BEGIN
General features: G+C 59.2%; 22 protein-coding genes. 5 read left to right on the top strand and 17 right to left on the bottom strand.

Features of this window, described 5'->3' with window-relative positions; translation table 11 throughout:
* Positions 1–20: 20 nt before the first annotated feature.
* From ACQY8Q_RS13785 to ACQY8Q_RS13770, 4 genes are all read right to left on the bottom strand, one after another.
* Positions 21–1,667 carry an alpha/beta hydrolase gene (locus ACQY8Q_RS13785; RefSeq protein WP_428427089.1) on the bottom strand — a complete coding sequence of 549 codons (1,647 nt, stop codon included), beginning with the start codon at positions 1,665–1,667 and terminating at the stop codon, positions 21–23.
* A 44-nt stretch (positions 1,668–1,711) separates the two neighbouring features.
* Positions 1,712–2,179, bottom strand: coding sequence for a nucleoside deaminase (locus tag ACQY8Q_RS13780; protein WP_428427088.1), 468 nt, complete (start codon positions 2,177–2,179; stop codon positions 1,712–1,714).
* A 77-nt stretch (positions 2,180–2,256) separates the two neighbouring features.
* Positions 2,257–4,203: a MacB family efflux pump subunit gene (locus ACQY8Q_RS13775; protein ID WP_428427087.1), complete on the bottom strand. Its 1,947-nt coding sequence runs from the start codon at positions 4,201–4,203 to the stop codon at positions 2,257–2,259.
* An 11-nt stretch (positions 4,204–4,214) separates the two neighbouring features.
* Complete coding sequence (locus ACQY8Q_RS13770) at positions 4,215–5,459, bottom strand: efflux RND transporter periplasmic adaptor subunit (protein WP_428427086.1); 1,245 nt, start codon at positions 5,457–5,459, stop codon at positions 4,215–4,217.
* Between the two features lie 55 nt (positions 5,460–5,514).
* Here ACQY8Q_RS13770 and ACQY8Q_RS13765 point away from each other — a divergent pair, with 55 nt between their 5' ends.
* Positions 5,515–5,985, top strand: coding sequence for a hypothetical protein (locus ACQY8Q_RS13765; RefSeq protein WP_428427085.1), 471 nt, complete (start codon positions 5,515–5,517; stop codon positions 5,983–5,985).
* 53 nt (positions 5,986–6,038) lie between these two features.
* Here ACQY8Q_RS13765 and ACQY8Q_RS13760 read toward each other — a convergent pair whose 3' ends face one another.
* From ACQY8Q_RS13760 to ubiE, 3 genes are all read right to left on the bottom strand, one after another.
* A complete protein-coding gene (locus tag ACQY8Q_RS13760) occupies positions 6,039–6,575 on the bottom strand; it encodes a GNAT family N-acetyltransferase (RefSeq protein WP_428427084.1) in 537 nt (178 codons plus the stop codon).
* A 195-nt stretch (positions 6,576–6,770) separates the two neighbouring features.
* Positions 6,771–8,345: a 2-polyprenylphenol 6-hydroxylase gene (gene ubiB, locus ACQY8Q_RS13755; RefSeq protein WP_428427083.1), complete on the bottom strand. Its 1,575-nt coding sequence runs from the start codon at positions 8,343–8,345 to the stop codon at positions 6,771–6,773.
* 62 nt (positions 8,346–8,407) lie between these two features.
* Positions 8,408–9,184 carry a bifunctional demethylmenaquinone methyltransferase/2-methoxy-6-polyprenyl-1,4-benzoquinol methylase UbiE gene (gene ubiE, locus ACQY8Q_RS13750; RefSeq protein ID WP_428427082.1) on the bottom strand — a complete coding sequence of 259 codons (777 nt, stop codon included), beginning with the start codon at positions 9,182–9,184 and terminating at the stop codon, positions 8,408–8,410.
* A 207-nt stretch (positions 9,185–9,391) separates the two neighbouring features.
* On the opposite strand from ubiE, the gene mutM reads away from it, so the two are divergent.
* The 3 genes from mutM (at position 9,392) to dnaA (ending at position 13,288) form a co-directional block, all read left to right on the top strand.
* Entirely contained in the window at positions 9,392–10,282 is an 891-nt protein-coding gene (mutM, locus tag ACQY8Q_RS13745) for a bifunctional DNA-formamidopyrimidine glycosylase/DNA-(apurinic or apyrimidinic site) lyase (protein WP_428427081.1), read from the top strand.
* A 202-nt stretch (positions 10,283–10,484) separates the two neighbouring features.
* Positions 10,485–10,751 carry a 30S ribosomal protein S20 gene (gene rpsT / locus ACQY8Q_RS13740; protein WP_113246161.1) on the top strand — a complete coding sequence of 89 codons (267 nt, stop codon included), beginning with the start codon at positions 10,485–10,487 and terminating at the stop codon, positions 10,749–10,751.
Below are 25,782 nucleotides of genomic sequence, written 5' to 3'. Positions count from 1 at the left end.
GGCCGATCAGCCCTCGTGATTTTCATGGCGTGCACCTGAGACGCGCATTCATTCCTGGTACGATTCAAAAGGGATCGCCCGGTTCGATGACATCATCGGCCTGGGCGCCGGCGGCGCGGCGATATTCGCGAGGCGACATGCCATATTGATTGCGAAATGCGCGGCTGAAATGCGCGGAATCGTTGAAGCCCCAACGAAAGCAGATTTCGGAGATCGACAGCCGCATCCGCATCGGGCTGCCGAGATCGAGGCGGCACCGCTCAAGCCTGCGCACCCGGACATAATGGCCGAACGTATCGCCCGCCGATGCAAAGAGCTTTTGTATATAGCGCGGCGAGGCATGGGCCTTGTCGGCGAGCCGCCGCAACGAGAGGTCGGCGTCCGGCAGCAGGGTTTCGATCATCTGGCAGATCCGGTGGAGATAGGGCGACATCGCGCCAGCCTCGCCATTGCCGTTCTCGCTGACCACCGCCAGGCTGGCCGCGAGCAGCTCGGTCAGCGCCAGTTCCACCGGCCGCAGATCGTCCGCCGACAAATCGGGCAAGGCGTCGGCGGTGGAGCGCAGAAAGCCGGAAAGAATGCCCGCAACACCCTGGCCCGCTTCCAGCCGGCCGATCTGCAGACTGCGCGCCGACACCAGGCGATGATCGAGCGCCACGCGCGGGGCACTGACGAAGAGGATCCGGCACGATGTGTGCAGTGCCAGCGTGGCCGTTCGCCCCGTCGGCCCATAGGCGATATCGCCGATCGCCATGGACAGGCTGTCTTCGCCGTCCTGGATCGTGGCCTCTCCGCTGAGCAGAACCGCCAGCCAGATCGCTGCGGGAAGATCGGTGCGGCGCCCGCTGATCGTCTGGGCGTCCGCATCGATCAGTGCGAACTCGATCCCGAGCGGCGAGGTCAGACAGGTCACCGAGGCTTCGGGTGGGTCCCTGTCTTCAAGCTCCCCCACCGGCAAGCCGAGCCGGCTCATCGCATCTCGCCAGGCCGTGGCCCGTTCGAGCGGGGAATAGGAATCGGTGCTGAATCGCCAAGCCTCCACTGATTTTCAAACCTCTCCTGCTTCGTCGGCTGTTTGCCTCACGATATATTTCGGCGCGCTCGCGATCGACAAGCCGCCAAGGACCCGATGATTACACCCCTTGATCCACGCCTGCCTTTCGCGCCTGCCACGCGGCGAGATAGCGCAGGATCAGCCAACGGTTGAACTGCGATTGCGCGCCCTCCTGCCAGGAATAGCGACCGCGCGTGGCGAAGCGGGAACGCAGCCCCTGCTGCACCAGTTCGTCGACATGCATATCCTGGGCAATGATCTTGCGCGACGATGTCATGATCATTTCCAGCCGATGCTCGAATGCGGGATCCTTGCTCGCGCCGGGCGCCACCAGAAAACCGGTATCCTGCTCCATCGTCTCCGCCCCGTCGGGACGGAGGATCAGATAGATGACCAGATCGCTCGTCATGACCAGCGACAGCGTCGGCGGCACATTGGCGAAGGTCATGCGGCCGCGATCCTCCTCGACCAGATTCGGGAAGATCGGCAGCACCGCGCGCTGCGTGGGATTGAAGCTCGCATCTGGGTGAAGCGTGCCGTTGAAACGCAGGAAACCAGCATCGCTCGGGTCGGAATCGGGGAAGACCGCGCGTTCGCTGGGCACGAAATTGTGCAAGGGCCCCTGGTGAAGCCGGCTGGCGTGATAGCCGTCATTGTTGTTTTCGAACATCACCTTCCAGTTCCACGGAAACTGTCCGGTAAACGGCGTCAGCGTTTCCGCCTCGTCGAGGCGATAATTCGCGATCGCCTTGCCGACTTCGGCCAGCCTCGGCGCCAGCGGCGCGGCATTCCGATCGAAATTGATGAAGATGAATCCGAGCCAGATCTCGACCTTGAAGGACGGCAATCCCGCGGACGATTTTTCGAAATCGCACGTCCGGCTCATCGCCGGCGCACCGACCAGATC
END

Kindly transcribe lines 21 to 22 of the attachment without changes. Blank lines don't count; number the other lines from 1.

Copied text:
* 62 nt (positions 8,346–8,407) lie between these two features.
* Positions 8,408–9,184 carry a bifunctional demethylmenaquinone methyltransferase/2-methoxy-6-polyprenyl-1,4-benzoquinol methylase UbiE gene (gene ubiE, locus ACQY8Q_RS13750; RefSeq protein ID WP_428427082.1) on the bottom strand — a complete coding sequence of 259 codons (777 nt, stop codon included), beginning with the start codon at positions 9,182–9,184 and terminating at the stop codon, positions 8,408–8,410.